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Council Pushes Ahead on Plan to Construct $258-Million City Hall

December 01, 1987|LEONARD BERNSTEIN | Times Staff Writer

In an attempt to solve their long-term municipal office space woes, San Diego City Council members Monday committed themselves to the construction of a new City Hall and directed City Manager John Lockwood to study three sites for the project.

Though the possible locations include an East Broadway parcel south of San Diego City College and the C Street site where current city offices are housed, Mayor Maureen O'Connor made no secret of her interest in the third site--an east downtown area that has been touted as a regional government center.

The city will not choose a site until April, but O'Connor said that she was "leaning toward" a parcel bounded by K Street, Imperial Avenue, 9th Avenue and 12th Avenue that is now owned by San Diego Gas & Electric Co.

The site, O'Connor said, could include offices for the city, the county and the U.S. Navy, along with a new central library, while providing a centerpiece that would revitalize a shabby section of downtown. The complex would also be near the Metropolitan Transit Development Board's new headquarters at Imperial and 12th avenues, which is being built.

Will Meet with County

O'Connor said she plans to meet with County Board of Supervisors Chairman George Bailey about moving county offices from the County Administration Center on Pacific Highway, which she said could be preserved as a historic building and converted into a museum. The current city administration complex could be sold, she said.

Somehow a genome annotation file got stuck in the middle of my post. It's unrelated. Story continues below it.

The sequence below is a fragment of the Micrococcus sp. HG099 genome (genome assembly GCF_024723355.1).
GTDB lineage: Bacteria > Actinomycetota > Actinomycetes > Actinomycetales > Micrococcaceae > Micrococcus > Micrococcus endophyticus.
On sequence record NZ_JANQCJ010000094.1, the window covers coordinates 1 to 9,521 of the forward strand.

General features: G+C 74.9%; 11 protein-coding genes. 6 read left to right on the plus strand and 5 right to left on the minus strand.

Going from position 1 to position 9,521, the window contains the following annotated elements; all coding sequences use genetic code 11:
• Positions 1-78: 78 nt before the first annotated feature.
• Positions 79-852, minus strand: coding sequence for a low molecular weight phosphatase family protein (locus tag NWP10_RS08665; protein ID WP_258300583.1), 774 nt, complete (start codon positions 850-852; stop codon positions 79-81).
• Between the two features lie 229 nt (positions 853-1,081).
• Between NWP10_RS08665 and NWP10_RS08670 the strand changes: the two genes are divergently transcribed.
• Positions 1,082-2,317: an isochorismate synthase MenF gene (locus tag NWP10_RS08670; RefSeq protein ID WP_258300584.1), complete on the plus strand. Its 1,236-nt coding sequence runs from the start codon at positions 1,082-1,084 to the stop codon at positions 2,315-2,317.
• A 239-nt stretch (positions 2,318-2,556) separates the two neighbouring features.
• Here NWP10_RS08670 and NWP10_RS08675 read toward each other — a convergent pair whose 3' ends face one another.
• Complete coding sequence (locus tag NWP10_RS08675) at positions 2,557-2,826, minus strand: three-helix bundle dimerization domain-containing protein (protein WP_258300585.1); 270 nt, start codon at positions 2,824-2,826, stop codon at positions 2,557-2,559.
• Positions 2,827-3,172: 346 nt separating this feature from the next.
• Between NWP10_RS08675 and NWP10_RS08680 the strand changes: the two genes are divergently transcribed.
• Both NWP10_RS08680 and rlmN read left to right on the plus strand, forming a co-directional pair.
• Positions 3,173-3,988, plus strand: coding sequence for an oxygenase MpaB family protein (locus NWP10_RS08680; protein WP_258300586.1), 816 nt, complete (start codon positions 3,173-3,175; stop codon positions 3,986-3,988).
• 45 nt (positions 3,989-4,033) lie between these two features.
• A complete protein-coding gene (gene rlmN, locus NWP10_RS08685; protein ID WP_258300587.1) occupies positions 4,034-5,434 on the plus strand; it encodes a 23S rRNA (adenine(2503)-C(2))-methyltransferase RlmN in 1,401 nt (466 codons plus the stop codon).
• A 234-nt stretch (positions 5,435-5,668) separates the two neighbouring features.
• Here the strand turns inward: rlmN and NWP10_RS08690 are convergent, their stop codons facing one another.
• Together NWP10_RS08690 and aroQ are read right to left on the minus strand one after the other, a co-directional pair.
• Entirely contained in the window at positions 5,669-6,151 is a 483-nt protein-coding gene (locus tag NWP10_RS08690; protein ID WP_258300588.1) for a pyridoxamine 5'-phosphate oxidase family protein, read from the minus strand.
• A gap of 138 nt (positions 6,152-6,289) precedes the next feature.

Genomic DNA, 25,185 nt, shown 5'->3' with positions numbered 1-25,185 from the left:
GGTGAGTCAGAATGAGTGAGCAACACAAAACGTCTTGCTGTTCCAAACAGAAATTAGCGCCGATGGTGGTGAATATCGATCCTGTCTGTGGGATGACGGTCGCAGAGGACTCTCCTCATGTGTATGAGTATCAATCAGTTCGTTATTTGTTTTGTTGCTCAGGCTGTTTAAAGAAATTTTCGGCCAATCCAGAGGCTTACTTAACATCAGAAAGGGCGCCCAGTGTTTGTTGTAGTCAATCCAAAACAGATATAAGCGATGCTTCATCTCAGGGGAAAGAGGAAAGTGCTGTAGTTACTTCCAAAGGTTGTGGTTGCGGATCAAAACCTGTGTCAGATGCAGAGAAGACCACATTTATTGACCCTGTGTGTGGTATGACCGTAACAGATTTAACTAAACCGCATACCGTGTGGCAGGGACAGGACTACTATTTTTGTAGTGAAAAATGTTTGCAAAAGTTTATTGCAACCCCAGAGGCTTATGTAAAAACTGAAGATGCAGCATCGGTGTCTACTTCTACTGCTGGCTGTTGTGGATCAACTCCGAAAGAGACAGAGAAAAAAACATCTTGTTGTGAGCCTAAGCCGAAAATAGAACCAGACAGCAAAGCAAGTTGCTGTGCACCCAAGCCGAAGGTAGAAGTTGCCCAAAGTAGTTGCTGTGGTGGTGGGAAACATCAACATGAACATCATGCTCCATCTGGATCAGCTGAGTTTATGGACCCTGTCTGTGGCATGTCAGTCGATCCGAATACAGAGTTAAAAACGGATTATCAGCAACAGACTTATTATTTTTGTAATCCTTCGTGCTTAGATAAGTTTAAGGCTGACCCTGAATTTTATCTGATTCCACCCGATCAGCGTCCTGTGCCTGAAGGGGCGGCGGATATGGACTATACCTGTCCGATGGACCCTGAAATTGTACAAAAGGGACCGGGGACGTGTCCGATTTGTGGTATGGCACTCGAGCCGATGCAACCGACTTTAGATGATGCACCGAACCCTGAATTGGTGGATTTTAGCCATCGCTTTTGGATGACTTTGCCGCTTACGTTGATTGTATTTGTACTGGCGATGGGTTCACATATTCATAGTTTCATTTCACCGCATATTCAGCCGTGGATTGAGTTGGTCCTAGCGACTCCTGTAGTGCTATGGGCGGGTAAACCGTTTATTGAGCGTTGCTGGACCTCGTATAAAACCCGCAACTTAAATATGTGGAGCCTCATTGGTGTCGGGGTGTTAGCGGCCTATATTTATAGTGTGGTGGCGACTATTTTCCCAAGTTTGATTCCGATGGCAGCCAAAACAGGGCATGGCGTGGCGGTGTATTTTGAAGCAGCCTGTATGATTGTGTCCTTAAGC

O'Connor was joined by council members Ed Struiksma and Judy McCarty, who also made favorable comments about the SDG&E site, which the city's Centre City Planning Committee has proposed as a government complex. Councilman Bill Cleator suggested eliminating the East Broadway parcel from consideration, but was turned down by council members who wanted all three locations examined.

The new complex is intended as a long-term solution to the city's office space shortage and the corresponding problem of rapidly escalating costs to lease needed space in nearby buildings, according to a task force that presented a report to the council Monday.

Because of the space shortage, some city departments are scattered among three buildings, causing inconvenience and inefficiency for city workers and the public, the task force report notes.

Although the city owns 316,000 square feet of office space, it leases an additional 275,000 square feet at a cost of $4.1 million yearly. By 2010, when the city will need 890,000 square feet of office space, it will lease 568,000 at an annual cost of $29.9 million if other facilities are not built or bought, the report says.

Lease Costs Going Up

More importantly, lease costs between 1988 and 2010 will total $319 million, substantially more than the $258 million top base price of building a new complex.

Anticipating criticism about constructing a building that could cost that much, Struiksma, who made the motion to commit the city to the new building, said that "whenever you start talking about $200 million to $300 million, there's got to be a lot of questions. The bottom line here is really whether we can afford to continue to rent or lease property as opposed to owning it.

"It is economically prudent to go forward and consolidate our offices under one roof," Struiksma said.

The report suggests paying for the building with certificates, which are similar to a conventional mortgage. After the council selects a site next April, the project will be the subject of a design competition. Plans call for the city to occupy the building by July 1992.

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